Lock Samples is only 3-year-old but his hair is already turning heads.
“We can’t go anywhere without someone making a comment, whether it’s the park or Publix,” his mother, Katelyn Samples says. “People come up to us, they ask to touch it. They’re very curious about his hair.”
Lock Samples was born with typical baby hair, much like his older brother Shepherd, who is 3-years-old. But, when he was about 6-months-old, Katelyn said that Lock’s locks started to take off.
“I was going to my mom and asking her, ‘Did I have hair like this,” she says, laughing.
So when they tried to wash 3-year-old Lock’s hair, it was difficult to get it wet.
“Then, as soon as we would dry it, it would not lay flat, even if we brushed it,” she says. “As soon as it dries, it pops back up.”
However, the Samples didn’t know why 3-year-old Lock’s hair was doing this.
“And, then a stranger messaged me on Instagram,” Katelyn Samples says. And that same stranger informed her that Lock might have a kind of one-in-a-million heredity condition, known as “uncombable hair syndrome.”
“I got nervous because I’d never heard of it before,” Samples says. She then googled it and quickly called her pediatrician.
“And, they were like, ‘We know Lock, and we know his hair, but we can’t really help you here, so we’re going to send you to directly to a specialist,'” Samples remembers.
The family then ended up Emory University Hospital in Atlanta.
“We went into the dermatologist’s office and several other doctors came in,” his mom remembers. “They took pictures of his hair, and they took samples of his hair.”
After looking at Lock’s hair under a special microscope, a pathologist confirmed he has one of about 100 known cases of uncombable hair syndrome.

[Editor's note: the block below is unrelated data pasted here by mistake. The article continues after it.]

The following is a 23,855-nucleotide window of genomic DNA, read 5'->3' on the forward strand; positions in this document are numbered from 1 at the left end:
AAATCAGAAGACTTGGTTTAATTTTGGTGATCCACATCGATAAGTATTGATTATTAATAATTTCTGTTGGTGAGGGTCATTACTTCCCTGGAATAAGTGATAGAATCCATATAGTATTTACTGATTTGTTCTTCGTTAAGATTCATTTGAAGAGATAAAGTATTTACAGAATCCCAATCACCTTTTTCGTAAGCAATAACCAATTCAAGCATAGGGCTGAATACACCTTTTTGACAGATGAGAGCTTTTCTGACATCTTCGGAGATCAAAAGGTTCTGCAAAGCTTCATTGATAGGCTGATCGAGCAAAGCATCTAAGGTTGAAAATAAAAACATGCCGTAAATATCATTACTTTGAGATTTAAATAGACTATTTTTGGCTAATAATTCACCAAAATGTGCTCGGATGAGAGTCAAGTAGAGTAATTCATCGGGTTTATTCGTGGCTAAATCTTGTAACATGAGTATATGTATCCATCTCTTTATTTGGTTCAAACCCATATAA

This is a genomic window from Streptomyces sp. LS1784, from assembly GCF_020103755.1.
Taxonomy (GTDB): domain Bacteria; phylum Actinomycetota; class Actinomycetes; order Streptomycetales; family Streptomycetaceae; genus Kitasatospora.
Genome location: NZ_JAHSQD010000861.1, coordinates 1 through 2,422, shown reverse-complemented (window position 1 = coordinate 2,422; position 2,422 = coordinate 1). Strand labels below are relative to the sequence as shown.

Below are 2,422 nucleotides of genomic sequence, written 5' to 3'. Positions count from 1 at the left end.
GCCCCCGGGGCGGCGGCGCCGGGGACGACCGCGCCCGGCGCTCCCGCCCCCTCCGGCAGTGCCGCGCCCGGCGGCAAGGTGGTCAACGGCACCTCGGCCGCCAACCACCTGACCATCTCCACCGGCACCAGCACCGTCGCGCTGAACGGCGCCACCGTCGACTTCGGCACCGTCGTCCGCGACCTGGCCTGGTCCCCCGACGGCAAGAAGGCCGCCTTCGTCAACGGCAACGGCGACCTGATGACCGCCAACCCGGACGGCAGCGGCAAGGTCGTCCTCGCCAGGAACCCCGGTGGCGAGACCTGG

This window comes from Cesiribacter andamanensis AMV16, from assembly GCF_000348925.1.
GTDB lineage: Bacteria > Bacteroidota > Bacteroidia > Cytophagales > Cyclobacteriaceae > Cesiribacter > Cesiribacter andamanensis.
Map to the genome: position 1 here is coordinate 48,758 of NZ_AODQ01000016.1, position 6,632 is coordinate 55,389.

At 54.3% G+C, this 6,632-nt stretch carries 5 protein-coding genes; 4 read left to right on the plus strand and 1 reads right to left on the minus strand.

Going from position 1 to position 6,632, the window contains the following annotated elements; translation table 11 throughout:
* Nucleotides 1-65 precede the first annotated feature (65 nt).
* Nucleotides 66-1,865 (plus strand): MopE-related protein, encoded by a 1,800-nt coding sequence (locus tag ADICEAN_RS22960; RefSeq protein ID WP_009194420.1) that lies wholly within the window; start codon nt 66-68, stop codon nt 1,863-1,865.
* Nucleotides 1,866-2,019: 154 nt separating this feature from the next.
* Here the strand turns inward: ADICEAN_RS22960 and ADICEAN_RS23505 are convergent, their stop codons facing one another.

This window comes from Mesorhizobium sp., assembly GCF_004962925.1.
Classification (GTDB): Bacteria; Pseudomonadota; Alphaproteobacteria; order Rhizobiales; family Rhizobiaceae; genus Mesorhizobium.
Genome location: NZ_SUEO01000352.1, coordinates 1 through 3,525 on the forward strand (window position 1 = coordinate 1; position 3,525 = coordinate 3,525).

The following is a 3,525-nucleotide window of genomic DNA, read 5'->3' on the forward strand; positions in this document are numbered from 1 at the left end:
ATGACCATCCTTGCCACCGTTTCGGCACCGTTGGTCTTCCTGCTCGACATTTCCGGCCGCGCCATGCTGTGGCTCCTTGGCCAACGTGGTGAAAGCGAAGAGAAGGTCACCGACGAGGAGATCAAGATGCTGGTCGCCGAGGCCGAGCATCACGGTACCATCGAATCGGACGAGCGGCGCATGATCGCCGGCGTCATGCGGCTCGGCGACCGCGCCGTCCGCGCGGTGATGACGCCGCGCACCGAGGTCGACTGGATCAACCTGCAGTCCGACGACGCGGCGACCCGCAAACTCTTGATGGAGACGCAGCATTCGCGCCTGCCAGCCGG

“The hair strand is like a triangle shape and twisted,” Katelyn Samples says. “Every single individual strand is that way.”
However, the family learned that the syndrome does not affect Lock’s health and kids with it usually have fine, light-colored, dandelion-like hair. His mother says his hair is so fragile she cannot use gel or styling products on it without risking breakage. However, there are some benefits of this type of hair.
“The older one, we have to wrangle him down to get ready and do his hair and brush his teeth, but Locklan wakes up ready to roll,” she says.
And while the family gets a lot of comments, most of them are kind but not always.
“We were at Waffle House on Thanksgiving and an older woman looked at us and said, ‘Oh, my gosh, that baby wakes up every day with a bad hair day,'”she says. “But kids are like, ‘That baby has the coolest hair!’ Kids are into it. They love it.”
Lock Samples even has his own Instagram account, @uncombable_locks, with about 3,100 followers. Katelyn has been touched by the response to his photos.
“It’s the amount of parents who’ve reached out to me, saying, ‘Thank you for sharing your story. I thought my child was the only one to have hair like this,'” she says.
There is a possibility that Lock Samples will outgrow the syndrome once he reaches puberty. However, Katelyn says they are okay with that.
“I love it,” she says. “We’re so proud of it. I think it’s cool to have something that lets you stand out. We really consider it a blessing.”
With a background in the creative and educational fields, Amelia Finefrock is freelance writer, singer-songwriter and nanny based in Chicago.
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